Traders drove inflation bets to its highest level in more than a decade as fears of rising prices in the US Treasury market increased.
The 10-year break-even inflation rate – a market measure of expected US inflation in a decade – rose to 2.76 percent on Friday, its highest level since 2006. The 5-year break-even rate, which the Inflation rate measures up 3.18 percent in five years, the highest level of data from 2002, according to Bloomberg.
These bets are the latest example of the impact of Wednesday’s blockbuster consumer price index data, which showed U.S. inflation was up 6.2 percent year over year in October. In response to the inflation numbers, government bonds with shorter maturities were sold as investors bet the Federal Reserve will have to hike rates sooner than previously expected.
U.S. inflation has been at 5 percent or more since May as prices have been driven higher by coronavirus-related supply chain disruptions. However, investors were unsettled by signs of widening inflation across multiple sectors, which may weaken support for the Fed’s view that price pressures are “temporary”.
The interest-sensitive yield on the two-year Treasury bond rose by 0.01 percentage points to 0.52 percent on Friday. The return was around 0.42 percent before Wednesday, the strongest increase since the market turmoil in March 2020.
Another closely watched measure of interest rate expectations, the Eurodollar futures, showed that the market is pricing in the first quarter-point rate hike as early as June, with up to two more hikes by the end of next year.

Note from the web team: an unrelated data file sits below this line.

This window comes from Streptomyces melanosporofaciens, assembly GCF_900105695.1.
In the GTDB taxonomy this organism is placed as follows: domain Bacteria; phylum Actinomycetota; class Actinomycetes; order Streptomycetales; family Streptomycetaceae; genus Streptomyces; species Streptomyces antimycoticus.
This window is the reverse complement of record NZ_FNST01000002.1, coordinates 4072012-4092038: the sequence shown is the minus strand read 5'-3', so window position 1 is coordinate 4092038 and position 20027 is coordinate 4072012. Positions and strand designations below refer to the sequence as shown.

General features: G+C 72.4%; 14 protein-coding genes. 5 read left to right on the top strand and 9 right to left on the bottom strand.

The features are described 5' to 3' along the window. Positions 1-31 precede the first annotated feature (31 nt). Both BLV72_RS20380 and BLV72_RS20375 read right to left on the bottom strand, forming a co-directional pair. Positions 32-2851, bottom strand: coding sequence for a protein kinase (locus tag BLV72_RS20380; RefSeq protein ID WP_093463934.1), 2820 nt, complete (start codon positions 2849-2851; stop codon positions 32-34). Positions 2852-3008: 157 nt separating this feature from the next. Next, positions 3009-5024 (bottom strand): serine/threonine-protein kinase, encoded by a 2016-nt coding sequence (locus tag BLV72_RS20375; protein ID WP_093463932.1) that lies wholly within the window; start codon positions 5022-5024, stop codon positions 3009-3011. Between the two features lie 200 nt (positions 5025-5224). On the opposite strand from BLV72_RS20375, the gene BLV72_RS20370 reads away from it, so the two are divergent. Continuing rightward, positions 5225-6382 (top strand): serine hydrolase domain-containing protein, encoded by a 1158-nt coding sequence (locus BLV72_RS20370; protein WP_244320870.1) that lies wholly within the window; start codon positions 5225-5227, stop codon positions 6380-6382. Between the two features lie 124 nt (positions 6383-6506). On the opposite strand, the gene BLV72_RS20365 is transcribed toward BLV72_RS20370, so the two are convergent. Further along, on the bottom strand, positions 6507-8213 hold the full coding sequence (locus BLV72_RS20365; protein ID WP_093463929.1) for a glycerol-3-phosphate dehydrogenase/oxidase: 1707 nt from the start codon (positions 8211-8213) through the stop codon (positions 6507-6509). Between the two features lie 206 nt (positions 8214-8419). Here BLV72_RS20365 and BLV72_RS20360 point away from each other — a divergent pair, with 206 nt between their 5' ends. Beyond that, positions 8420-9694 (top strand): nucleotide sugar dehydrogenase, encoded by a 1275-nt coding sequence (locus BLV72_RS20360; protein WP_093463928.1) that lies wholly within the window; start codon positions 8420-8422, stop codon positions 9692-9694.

Inflation is depressing the value of government bonds with longer maturities, so expectations of price pressures have risen, and yields on 10-year bonds and 20- and 30-year bonds have risen. The yield on the 10-year benchmark bond rose 0.02 percentage points to 1.57 percent on Friday.
Break-evens are the difference between the yield on inflation-protected Treasury securities – or the so-called real yield – and the yield on a similarly maturing Treasury bond. Since the interest payments for tips are adjusted for inflation, the break-even rate signals how traders and investors predict future inflation developments. The real interest rate is the rate of return freed from the effects of inflation.
While five- and ten-year breakeven inflation rates have risen, real yields on both bonds have declined. The 10-year real interest rate fell to a record low on Wednesday and hovered near that level on Friday. The five-year real yield moved back towards the record lows reached in May. Real yields are moving in line with growth expectations, and this week’s decline suggests that investors believe that the US economy could be hurt if the Fed hikes rates too early.
“What we are seeing are two different parts of the market worrying about two potentially different outcomes. The break-even complex saying – hey inflation is here to stay. Negative real returns imply that there are medium- or long-term growth concerns. And that really gets to the heart of the problem, whether or not the Fed is making a political mistake, ”said Ian Lyngen, Head of US Rate Strategy at BMO Capital Markets.
Meanwhile, Wall Street stocks rose on Friday as investors looked past inflation concerns to focus on strong corporate earnings.
The S&P 500 index closed 0.7 percent and ended the week less than half a percent lower after hitting a series of record highs earlier this month. Sentiment was also lifted by Johnson & Johnson, the world’s largest healthcare company, which announced a spin-off of its consumer business.
Elsewhere, the technology-driven Nasdaq Composite Index was up 1 percent at the time of the bell. Europe’s regional Stoxx 600 closed 0.3 percent.
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